The combined second quarter 2015 earnings of Fannie Mae and Freddie Mac increased $2.4 billion from the first quarter to a total of $8.8 billion, according to the Quarterly Performance Report of the Housing GSEs from the Federal Housing Finance Agency (FHFA).
FHFA says the major drivers of the increase were net interest income and gains on derivatives as increases in swap rates contributed to earnings. The report also added that "earnings during the quarter also benefited from rising house prices, combined with the continued decline in the number of delinquent loans guaranteed by the Enterprises."
The Enterprises also reported a combined $5.6 billion gain on derivatives in the second quarter, mostly due to an increase in medium- and longer-term swap rates.
The report also showed credit quality of new single-family business remained high during the first six months of 2015. The weighted average credit score was 750 for Fannie Mae and 751 for Freddie Mac, up from 744 reported for both Enterprises in 2014.
In addition, the average loan-to-value ratio for new business declined at both Fannie Mae and Freddie Mac as refinances outweighed purchase-mortgage originations.
Refinances made up 61 percent of single-family new business volume at Fannie Mae and 63 percent at Freddie Mac. Meanwhile, HARP volume was steady at 31,600 refinances for the first and second quarter of 2015.
The Enterprises and Ginnie Mae accounted for $258 billion or 67 percent of mortgage-backed security issuance volume in the second quarter, up from $207 billion recorded in the first quarter.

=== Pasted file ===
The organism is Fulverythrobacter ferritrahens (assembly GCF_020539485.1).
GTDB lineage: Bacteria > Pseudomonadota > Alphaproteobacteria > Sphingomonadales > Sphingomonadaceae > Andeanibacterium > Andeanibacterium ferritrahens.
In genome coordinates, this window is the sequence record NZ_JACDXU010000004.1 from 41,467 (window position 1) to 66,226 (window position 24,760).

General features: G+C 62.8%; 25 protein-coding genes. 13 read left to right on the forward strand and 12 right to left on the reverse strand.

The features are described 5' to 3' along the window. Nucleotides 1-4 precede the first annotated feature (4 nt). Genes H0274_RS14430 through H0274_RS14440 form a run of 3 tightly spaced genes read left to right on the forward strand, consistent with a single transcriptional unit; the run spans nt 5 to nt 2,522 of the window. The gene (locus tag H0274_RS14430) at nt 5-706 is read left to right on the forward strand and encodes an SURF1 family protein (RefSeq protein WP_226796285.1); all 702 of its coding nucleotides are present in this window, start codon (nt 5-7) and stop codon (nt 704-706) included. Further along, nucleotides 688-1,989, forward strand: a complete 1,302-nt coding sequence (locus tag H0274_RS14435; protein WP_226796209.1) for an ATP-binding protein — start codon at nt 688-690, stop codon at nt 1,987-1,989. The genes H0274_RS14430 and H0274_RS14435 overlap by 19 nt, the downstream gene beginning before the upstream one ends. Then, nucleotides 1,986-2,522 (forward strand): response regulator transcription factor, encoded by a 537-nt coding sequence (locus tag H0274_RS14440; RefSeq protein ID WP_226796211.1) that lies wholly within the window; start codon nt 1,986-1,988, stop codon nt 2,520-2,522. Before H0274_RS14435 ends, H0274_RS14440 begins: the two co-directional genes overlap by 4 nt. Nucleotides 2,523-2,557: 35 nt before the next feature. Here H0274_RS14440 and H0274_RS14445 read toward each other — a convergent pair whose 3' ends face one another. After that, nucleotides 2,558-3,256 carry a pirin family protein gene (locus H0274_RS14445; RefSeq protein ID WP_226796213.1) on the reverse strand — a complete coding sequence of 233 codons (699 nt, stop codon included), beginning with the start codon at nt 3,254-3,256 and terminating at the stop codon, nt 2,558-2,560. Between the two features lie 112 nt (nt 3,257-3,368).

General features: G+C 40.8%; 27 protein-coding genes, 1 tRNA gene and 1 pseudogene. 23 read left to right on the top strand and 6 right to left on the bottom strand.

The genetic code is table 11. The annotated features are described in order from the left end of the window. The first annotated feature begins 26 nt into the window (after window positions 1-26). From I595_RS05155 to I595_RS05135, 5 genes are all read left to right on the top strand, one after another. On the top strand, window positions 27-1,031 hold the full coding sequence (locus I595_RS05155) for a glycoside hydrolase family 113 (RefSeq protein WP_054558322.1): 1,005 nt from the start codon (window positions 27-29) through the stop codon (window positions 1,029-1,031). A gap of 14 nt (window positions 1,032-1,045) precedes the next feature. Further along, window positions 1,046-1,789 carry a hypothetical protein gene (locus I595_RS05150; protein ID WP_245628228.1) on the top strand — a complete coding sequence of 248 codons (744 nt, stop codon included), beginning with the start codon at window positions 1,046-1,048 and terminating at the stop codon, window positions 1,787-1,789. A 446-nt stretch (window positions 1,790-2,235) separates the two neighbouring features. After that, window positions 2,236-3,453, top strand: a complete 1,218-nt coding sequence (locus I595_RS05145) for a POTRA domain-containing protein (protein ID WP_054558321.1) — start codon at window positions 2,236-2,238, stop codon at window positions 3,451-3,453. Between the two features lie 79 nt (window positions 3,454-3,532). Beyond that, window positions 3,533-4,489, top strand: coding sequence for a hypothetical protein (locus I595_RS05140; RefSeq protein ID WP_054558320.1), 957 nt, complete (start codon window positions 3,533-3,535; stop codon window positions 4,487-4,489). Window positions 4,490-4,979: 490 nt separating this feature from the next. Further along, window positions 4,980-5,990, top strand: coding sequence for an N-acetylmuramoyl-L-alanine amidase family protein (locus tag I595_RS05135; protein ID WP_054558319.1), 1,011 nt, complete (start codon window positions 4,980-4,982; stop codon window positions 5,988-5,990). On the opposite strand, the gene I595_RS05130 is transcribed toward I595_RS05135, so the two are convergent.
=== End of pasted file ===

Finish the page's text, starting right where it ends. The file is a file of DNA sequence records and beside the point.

FHFA also issued a conservator's update on Fannie Mae and Freddie Mac, noting that by the end of 2007, the Enterprises had $71 billion of combined capital. However, the Enterprises have $254 billion in combined charges against capital from 2007 to the second quarter of 2015. To put this into perspective, the Treasury must support $187.5 billion of these charges through the Senior Preferred Stock Purchase Agreements.
REO inventory for the GSEs totaled about 88,000 at the end of Q2, a decline of 14 percent from the end of Q1 (about 102,000) and 34 percent from the end of Q2 2014 (134,000), according to FHFA.
"The continued decline in REO inventory during the second quarter was primarily the result of the decrease in the number of seriously delinquent loans, loss mitigation activities, and sales of properties to third parties at foreclosure auction," FHFA said in the report.
The Enterprises' seriously delinquent loan count declined to about 450,000 loans, a drop of about 8 percent from the total of 492,000 at the end of Q1, according to FHFA. The seriously delinquent loan count has dropped by about 22 percent since the end of Q2 2014, when the total was 127,000.
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